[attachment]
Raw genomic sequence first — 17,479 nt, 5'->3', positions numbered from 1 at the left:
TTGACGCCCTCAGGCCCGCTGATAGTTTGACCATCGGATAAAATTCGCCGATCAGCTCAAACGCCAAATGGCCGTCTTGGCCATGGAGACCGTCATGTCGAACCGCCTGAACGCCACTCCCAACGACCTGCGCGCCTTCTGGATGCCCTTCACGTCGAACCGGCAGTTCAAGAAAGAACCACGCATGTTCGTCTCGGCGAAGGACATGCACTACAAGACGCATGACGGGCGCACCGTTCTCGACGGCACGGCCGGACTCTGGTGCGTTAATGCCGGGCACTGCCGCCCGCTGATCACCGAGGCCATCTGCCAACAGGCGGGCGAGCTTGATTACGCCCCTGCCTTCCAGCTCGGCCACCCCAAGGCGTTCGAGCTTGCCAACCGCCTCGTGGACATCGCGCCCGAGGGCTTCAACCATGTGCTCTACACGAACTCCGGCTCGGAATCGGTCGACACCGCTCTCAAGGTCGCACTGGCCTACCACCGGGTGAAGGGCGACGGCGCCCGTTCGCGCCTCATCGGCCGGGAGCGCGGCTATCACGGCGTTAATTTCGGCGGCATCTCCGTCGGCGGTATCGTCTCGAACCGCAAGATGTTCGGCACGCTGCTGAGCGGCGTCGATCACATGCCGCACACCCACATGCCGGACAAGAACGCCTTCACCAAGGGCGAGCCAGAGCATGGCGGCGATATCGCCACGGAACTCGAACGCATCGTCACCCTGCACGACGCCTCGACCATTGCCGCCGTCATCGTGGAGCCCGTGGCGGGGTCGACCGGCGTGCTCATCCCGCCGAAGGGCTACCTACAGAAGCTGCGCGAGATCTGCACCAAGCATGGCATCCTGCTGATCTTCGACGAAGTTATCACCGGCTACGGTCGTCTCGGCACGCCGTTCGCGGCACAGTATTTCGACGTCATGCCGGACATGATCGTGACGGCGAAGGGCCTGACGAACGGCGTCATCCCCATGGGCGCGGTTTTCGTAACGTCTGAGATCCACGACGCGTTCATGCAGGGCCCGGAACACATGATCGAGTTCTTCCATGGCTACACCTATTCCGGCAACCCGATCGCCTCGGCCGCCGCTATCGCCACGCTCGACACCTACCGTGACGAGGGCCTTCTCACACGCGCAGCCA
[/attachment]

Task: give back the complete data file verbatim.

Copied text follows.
Raw genomic sequence first — 17,479 nt, 5'->3', positions numbered from 1 at the left:
TTGACGCCCTCAGGCCCGCTGATAGTTTGACCATCGGATAAAATTCGCCGATCAGCTCAAACGCCAAATGGCCGTCTTGGCCATGGAGACCGTCATGTCGAACCGCCTGAACGCCACTCCCAACGACCTGCGCGCCTTCTGGATGCCCTTCACGTCGAACCGGCAGTTCAAGAAAGAACCACGCATGTTCGTCTCGGCGAAGGACATGCACTACAAGACGCATGACGGGCGCACCGTTCTCGACGGCACGGCCGGACTCTGGTGCGTTAATGCCGGGCACTGCCGCCCGCTGATCACCGAGGCCATCTGCCAACAGGCGGGCGAGCTTGATTACGCCCCTGCCTTCCAGCTCGGCCACCCCAAGGCGTTCGAGCTTGCCAACCGCCTCGTGGACATCGCGCCCGAGGGCTTCAACCATGTGCTCTACACGAACTCCGGCTCGGAATCGGTCGACACCGCTCTCAAGGTCGCACTGGCCTACCACCGGGTGAAGGGCGACGGCGCCCGTTCGCGCCTCATCGGCCGGGAGCGCGGCTATCACGGCGTTAATTTCGGCGGCATCTCCGTCGGCGGTATCGTCTCGAACCGCAAGATGTTCGGCACGCTGCTGAGCGGCGTCGATCACATGCCGCACACCCACATGCCGGACAAGAACGCCTTCACCAAGGGCGAGCCAGAGCATGGCGGCGATATCGCCACGGAACTCGAACGCATCGTCACCCTGCACGACGCCTCGACCATTGCCGCCGTCATCGTGGAGCCCGTGGCGGGGTCGACCGGCGTGCTCATCCCGCCGAAGGGCTACCTACAGAAGCTGCGCGAGATCTGCACCAAGCATGGCATCCTGCTGATCTTCGACGAAGTTATCACCGGCTACGGTCGTCTCGGCACGCCGTTCGCGGCACAGTATTTCGACGTCATGCCGGACATGATCGTGACGGCGAAGGGCCTGACGAACGGCGTCATCCCCATGGGCGCGGTTTTCGTAACGTCTGAGATCCACGACGCGTTCATGCAGGGCCCGGAACACATGATCGAGTTCTTCCATGGCTACACCTATTCCGGCAACCCGATCGCCTCGGCCGCCGCTATCGCCACGCTCGACACCTACCGTGACGAGGGCCTTCTCACACGCGCAGCCA